See, this is where it gets really funny. They followed that plan. The Mets did spend on free-agent upgrades—Todd Frazier at third, Bruce again in right (yes, splurging on Lorenzo Cain would have been the better play), Jason Vargas as a fifth starter/long reliever, Anthony Swarzak in the bullpen—and the rotation has improved—their starters’ ERA is 10th in baseball; they’re fifth in strikeout-to-walk ratio; 2017 starting disappointments Gsellman and Seth Lugo became dynamite relievers—and they are DREADFUL! They’re 11–25 since April ended and have been outscored by 49 runs since then. On the season, their offense ranks second to last in the NL. The team OPS is .685. They’re fourth in the East, seven and a half back of the Nats and Braves. So it goes. Lately with the Mets, the better the offseason, the worse the following season has been.
I could earnestly list the exculpatory factors here—Cespedes is hurt, as are some top relievers; Bruce and Michael Conforto look uncharacteristically lost at the plate, etc. etc.—but to do so would run the risk of excusing the shared failure of ownership and the front office to develop major-league-ready offensive talent. Young, which is to say cheap, position players represent modern baseball’s most valuable commodity.
And while Brandon Nimmo has been terrific this year and Conforto was an all-star last year, those two have been responsible for essentially all of the value produced by Mets position players to debut within the last five years. Amed Rosario, who arrived in the big leagues last July unable to hit a breaking ball and has not improved in that department, may yet play well. But 2012 and 2013 first-rounders Dominic Smith and Gavin Cecchini remain scuffling at Triple-A. Kevin Plawecki and Travis d’Arnaud have produced 4 total bWAR in a combined 500 starts behind the plate. Upon their fans the Mets have forced such duds as Eric Campbell (-0.5 WAR from ’14-’16), Danny Muno (-0.4 WAR in ’15), Matt Reynolds (-0.2 WAR from ’16-’17), and Tomas Nido (-0.4 WAR from ’17-’18). That’s why Jose Bautista and Jose Reyes, both of whom are past their prime (Adrian González, who was released on Sunday night, was another), all have roster spots. And it’s not like much help is on the way. Baseball America ranked the Mets’ system 27th entering 2018, and their top four position-player prospects according to MLB.com are all at least a year away. The Mets suffer tremendously in comparison with their crosstown rivals, who in the span of a few years have promoted Gary Sanchez, Aaron Judge, Miguel Andujar and Gleyber Torres.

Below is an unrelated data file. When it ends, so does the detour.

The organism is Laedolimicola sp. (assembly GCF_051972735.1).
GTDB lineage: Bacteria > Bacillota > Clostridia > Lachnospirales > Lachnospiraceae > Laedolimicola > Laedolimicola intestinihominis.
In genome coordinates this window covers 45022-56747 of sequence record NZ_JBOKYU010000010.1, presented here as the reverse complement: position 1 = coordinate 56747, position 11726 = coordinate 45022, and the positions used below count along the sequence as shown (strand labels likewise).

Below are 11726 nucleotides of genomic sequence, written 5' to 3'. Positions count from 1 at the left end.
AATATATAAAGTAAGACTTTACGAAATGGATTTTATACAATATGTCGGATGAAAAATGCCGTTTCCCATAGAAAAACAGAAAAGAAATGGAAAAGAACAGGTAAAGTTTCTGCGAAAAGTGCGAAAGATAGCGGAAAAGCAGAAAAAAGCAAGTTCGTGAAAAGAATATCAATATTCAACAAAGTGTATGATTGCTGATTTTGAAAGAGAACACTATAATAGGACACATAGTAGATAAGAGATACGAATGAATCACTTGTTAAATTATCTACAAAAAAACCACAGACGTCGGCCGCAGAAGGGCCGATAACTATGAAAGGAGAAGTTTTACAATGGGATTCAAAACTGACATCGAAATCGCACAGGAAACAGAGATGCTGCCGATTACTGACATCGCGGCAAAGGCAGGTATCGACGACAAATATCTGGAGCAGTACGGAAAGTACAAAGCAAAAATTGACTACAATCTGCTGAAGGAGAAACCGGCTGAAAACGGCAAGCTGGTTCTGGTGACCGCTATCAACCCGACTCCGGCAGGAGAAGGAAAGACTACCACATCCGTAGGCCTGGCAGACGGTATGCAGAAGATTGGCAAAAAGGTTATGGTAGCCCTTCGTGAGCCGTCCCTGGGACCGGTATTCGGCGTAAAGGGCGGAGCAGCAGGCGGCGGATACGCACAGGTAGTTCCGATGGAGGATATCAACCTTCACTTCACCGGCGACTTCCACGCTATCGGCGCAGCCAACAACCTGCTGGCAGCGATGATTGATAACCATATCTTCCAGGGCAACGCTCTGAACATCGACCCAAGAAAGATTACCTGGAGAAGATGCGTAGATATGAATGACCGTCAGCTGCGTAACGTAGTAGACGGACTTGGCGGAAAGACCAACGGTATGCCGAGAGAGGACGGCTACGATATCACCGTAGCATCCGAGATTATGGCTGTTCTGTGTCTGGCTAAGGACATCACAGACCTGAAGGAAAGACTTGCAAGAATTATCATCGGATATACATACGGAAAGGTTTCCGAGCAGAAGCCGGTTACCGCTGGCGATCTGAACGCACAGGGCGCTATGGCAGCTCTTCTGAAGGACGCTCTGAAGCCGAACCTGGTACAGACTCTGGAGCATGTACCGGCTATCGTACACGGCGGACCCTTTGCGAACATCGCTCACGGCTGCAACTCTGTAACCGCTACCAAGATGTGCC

Which in no small part is why the baseball press has started to sketch out deals to send either of the Mets’ aces to the Bronx. With each righty two-plus seasons from free agency, they would likely return the sorts of pieces the Mets now lack (and the Yankees, among other teams, possess). I’ll admit a reset has some abstract appeal. This configuration of the Mets is bound for .500 and no better, and as the Phillies and Braves improve in future seasons, I see few chances for this core to win another division crown, unless Manny Machado falls in love with the Port Washington branch of the LIRR. Wouldn’t it be a treat for Mets fans if in four years this team became the Astros?
Even less likely than this group contending in its current configuration, though, is the prospect of this front office and these owners executing a successful rebuild. Indeed, this regime has already overseen one rebuild—the one that landed the Mets exactly here. Trading an ace would give the fans some hope, sure. Right up until the moment the team turns into the Cincinnati Reds.